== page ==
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Trigger in SQL

In this article, we will learn about the concept of trigger in SQL and its implementation with the help of an example.

A Trigger in Structured Query Language is a set of procedural statements executed automatically when there is any feedback to certain events on the table in the database. Triggers are used to protect the integrity of the data in the database.

Let’s see the following situation to understand the concept of trigger in SQL:  

Suppose Supriya is the information technology manager in a multinational company. When the record of a new employee is entered into the database, she has to send the 'Congratulations' message to each new employee. If there are five or six employees, Supriya can do it manually, but if the number of new Employees is more than the thousand, then in such a condition, she has to use the trigger in the database.

Thus, Supriya has to create the trigger in the table, which will automatically send a 'Congratulations' message to the new employees once their record is inserted into the database.

The trigger is always executed with the specific table in the database. If we remove the table, all the triggers associated with that table are also deleted automatically.

Triggers in the Structured Query Language are called only before the events have occurred or after the events have occurred.

Only three events occur in the trigger before or after the events are the Insert events, the Update events, or the Delete events.

1. INSERT Event: Insert event occurs whenever a new record is inserted into the table.

2. UPDATE Event: An update event occurs whenever the existing records are updated in the table.

3. DELETE Event: The Delete event occurs whenever the record is deleted from the table.

Types of triggers in the Structured Query Language

Following are the six types of triggers used in the Structured Query Language:

1. AFTER INSERT Trigger:

The after insert trigger is invoked in SQL after the records are inserted in the table.

2. AFTER UPDATE Trigger:

The after update trigger is invoked in SQL after the existing records in the table are updated.

3. AFTER DELETE Trigger:

The after delete trigger is invoked in SQL after the record are deleted from the table.

4. BEFORE INSERT Trigger:

The before insert trigger is invoked in SQL before the records are inserted in the table.

5. BEFORE UPDATE Trigger:

The before update trigger is invoked in SQL before the existing records in the table are updated.

6. BEFORE DELETE Trigger:

The before delete trigger is invoked in SQL before the record are deleted from the table.

Syntax of trigger in SQL:

CREATE TRIGGER Trigger_Name  

[BEFORE | AFTER]  [Insert | Update | Delete]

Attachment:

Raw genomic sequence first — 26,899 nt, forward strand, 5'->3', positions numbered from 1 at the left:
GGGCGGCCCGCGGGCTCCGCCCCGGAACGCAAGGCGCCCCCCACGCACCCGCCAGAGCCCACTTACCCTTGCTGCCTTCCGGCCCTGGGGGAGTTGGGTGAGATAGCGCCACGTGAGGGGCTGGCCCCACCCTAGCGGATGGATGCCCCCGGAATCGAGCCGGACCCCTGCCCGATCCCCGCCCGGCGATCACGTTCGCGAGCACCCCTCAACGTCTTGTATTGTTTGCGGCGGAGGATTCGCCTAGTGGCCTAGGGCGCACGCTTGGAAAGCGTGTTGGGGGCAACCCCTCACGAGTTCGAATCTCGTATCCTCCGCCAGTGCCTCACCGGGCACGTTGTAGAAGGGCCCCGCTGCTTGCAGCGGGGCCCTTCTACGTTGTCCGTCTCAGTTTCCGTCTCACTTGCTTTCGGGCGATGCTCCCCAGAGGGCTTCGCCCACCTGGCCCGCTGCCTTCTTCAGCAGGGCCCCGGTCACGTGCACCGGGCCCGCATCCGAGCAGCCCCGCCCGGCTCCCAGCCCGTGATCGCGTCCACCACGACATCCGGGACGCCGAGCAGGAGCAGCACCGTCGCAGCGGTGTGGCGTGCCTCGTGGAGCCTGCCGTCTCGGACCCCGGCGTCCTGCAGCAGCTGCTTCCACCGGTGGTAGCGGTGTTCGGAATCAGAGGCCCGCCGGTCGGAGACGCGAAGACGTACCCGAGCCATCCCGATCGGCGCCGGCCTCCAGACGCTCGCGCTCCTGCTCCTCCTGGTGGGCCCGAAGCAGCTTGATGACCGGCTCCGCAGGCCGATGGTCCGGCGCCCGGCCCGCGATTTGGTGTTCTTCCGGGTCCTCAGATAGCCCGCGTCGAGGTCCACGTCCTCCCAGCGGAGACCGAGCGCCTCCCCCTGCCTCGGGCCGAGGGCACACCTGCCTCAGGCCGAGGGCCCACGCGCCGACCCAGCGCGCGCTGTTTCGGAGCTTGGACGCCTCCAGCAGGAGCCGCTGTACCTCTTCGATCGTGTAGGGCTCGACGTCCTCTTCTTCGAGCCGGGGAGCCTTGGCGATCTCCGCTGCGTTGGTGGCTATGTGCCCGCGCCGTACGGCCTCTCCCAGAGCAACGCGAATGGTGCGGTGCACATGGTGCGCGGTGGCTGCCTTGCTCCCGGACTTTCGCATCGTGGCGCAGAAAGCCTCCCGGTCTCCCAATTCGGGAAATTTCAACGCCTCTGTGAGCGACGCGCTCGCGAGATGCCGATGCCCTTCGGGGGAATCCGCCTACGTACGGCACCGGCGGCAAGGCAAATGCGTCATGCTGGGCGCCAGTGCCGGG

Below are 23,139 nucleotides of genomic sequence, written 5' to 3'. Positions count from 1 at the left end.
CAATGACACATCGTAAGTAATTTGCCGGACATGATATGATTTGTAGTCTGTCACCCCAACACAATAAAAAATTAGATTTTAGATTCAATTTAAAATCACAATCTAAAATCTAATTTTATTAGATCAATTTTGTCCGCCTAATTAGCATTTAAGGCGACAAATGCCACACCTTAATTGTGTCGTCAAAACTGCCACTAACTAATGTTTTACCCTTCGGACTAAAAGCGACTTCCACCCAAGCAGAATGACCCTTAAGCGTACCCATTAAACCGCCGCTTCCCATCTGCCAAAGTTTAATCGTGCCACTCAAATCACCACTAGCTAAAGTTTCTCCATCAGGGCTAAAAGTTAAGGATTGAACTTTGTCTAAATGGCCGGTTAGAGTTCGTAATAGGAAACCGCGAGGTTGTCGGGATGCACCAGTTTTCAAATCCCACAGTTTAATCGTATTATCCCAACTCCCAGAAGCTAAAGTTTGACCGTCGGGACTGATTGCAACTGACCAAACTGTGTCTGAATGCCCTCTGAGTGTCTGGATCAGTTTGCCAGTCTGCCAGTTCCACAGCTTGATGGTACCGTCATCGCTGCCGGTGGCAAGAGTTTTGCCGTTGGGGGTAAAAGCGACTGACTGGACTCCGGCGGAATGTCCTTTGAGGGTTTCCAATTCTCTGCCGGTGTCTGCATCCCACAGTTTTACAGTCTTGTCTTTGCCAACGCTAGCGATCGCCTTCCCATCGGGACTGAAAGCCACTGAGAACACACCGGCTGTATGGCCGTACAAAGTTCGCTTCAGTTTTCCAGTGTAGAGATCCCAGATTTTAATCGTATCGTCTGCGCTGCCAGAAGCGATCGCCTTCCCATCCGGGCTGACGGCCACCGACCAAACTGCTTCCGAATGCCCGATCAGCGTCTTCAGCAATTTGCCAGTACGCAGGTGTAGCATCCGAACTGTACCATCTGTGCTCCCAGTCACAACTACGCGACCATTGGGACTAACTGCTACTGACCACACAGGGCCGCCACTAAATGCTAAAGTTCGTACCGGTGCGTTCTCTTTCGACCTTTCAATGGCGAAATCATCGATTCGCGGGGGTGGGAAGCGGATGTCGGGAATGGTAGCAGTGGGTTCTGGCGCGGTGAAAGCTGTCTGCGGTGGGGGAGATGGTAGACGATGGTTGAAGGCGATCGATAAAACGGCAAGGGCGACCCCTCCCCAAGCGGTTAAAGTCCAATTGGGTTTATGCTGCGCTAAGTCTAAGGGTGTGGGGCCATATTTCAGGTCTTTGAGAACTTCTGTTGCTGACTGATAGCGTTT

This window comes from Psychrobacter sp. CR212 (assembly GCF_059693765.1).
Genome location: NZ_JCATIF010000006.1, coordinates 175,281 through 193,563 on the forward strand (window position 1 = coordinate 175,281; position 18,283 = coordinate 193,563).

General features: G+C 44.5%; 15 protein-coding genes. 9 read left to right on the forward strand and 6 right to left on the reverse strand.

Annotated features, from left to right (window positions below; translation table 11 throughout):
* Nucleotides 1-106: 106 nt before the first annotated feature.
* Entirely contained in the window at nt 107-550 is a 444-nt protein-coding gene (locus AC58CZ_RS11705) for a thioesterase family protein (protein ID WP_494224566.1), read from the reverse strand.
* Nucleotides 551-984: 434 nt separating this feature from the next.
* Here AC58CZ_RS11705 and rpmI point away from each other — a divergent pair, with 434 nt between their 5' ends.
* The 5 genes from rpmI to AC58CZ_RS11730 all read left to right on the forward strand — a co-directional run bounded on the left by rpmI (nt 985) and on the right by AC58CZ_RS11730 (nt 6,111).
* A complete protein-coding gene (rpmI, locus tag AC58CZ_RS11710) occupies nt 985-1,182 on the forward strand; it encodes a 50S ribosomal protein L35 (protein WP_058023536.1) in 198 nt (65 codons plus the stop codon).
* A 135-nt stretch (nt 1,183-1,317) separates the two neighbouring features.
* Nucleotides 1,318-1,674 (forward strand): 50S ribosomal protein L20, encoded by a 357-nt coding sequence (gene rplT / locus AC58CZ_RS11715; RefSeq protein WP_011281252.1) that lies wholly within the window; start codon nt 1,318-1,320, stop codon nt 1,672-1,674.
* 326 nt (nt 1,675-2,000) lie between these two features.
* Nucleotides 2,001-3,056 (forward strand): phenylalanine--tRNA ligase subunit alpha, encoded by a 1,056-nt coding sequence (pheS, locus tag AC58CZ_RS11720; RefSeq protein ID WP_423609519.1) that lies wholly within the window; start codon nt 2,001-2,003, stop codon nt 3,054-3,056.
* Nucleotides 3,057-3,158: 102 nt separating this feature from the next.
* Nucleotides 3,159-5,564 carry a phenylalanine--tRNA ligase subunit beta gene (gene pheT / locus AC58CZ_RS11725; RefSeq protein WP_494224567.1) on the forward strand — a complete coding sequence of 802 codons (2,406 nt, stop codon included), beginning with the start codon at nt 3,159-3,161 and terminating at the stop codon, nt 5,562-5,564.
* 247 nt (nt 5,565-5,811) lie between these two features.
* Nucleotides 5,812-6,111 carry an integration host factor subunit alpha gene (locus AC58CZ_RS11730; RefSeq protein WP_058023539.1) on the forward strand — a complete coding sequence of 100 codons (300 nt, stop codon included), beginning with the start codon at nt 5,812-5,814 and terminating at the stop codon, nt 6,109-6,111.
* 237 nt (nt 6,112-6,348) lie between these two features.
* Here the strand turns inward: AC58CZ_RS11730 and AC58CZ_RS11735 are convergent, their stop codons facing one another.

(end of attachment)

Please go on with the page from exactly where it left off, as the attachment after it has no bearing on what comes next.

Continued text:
ON [Table_Name] 

[FOR EACH ROW | FOR EACH COLUMN] 

AS 

Set of SQL Statement
  • In the trigger syntax, we have to define the trigger name just after the CREATE TRIGGER keyword in the syntax.
  • After the trigger name, we have to define which trigger we want to invoke, the before trigger or the after trigger keyword with the event name.
  • Then, we have to mention the table name on which trigger is occurred.
  • After the table name, we must define the trigger on the row-level or the column-level trigger.
  • And in the end, we have to write the SQL statement that acts on the events occurring.

Example of trigger in SQL

To understand the concept of trigger in the SQL, we have to create a table on which trigger is to be executed.

The following query creates the Student table in the SQL database.

CREATE TABLE Student(

Student_rollno INT NOT NULL PRIMARY KEY,

FirstName varchar(40),

English_Marks INT,

Physics_Marks INT,

Chemistry_Marks INT,

Biology_Marks INT,

Maths_Marks INT,

Total_Marks INT,

Percentage INT);

The following query shows the structure of the Student table:

DESC Student;

FieldTypeNULLKeyDefaultExtra
Student_RollNoINTNOPRINULL
First_NameVarchar(40)YESNULL
English_MarksINTYESNULL
Physics_MarksINTYESNULL
Chemistry_MarksINTYESNULL
Biology_MarksINTYESNULL
Maths_MarksINTYESNULL
Total_MarksINTYESNULL
PercentageINTYESNULL

The following query fires the trigger before the insertion of the student record in the table:

CREATE TRIGGER Student _Marks  

BEFORE INSERT 

ON 

Student 

FOR EACH ROW 

SET new.Total_Marks = new.English_Marks + new.Physics_Marks + new.Chemistry_Marks + new.Biology_Marks + new.Maths_Marks,   

new.Percentage = ( new.Total_Marks / 500) * 100;

The following queries insert the record into the Student table.

INSERT INTO Student (Student_RollNo, First_Name, English_Marks, Physics_Marks, Chemistry_Marks,Biology_Marks, Maths_Marks, Total_Marks, Percentage) VALUES ( 1, ‘Raman’, 90, 80, 75, 70 ,92, 0, 0);  

To check the output of the above INSERT statement, you have to type the following SELECT statement:

SELECT * FROM Student

Output:

Student_RollNoFirst_NameEnglish_Marks  Physics_Marks  Chemistry_Marks  Biology_Marks  Maths_Marks  Total_Marks  Percentage
1Raman908075709240781

Advantages of Triggers in SQL

Following are the three main advantages of triggers in Structured Query Language:

  1. SQL provides an alternate way to maintain the data and referential integrity in the tables.
  2. Triggers help in executing the scheduled tasks automatically.
  3. They catch the errors in the database layer of various businesses.
  4. They allow the database users to validate values before inserting and updating.

Disadvantages of Triggers in SQL

Following are the main disadvantages of triggers in Structured Query Language:

  1. They are not compiled.
  2. It is not possible to find and debug the errors in triggers.
  3. If we use the complex code in the trigger, it makes the application run slower.
  4. Trigger increases the high load on the database system.



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